The business model for the Cape Town IRT system is based on successful models used by Bus Rapid Transit systems worldwide. Central to this model is a public-private partnership (PPP) in which most operational components are delivered via the private sector while the municipality is responsible for oversight and quality control.
In this model, private operators provide the day-to-day delivery of public transport services through a concession contract. The full participation of the existing bus and minibus operators is especially important. Operators are compensated for their former public transport services on the basis of pre-determined vehicle-kilometres and a range of performance-based indicators. Instead of operating only when it is profitable to do so (mainly in peak hours) and completing journeys as quickly as possible to transport as many people as possible, as occurs in the existing minibus taxi industry, the BRT operators have incentives to offer a quality service according to a strict schedule with electronic monitoring of each vehicle’s progress along the route.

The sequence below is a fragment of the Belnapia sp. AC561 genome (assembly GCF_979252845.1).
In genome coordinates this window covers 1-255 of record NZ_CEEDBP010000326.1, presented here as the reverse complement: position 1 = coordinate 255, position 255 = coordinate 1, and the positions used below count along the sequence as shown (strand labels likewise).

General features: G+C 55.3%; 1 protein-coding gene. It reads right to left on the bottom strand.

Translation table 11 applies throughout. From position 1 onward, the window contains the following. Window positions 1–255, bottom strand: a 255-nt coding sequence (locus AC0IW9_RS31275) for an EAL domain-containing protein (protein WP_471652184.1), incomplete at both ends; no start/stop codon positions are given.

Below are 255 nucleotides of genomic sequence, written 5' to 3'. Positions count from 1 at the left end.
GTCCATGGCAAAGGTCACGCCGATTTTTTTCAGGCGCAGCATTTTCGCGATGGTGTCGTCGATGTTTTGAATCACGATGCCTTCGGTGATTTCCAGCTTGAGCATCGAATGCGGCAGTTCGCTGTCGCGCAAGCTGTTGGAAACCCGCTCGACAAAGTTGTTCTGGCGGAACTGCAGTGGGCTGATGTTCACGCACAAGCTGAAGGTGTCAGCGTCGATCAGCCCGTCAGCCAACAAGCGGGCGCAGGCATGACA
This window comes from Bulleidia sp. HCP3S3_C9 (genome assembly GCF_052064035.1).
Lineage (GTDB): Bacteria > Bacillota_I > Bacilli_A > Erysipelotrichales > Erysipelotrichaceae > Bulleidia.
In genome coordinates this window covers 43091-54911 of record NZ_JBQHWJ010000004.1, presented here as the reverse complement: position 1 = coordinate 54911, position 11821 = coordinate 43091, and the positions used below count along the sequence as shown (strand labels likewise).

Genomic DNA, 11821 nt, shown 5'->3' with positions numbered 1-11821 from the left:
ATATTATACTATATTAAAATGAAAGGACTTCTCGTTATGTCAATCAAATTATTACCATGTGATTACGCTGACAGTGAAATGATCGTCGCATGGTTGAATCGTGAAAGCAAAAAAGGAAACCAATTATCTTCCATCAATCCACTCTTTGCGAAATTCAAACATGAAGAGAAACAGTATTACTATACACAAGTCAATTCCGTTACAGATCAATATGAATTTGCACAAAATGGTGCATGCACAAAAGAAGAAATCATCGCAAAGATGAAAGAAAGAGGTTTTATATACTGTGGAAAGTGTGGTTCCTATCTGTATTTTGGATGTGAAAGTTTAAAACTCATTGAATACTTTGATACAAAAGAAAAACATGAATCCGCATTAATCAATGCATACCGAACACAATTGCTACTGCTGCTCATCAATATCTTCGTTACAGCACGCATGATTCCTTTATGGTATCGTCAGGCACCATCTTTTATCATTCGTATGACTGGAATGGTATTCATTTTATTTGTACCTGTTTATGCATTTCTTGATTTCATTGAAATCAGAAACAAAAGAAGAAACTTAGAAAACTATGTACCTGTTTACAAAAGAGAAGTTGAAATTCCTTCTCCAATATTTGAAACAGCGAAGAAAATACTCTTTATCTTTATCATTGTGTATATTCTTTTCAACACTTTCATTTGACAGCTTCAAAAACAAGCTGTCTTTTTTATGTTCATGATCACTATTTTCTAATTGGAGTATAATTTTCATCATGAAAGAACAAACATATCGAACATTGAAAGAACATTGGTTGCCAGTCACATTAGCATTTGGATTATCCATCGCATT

South Africa law dictates, as does legislation in most countries, that no public transport services may operate without government authority in the form of a permit, a licence or a contract. A process that was initiated in the mid-1990s to formalise and integrate public transport is currently under way. The strategy of this is clear – in future, public transport services will be managed by the local authority and will be permitted where there is demand for them and in a manner that is lawful and regulated.
When the local authority, in this case, the City of Cape Town, establishes an IRT system, it seeks private-sector partners to operate the system. The existing MyCiTI services are operated by companies formed by directly affected bus and minibus taxi operators, and this process is expected to continue as the MyCiTi service unfolds. Those employed in the industry will benefit from formal salaries, health and pension benefits and an improved work environment.
Consultations with the transport operating industry are not only taking place in Cape Town but also in cities with similar projects, including Johannesburg, Port Elizabeth, and Tshwane.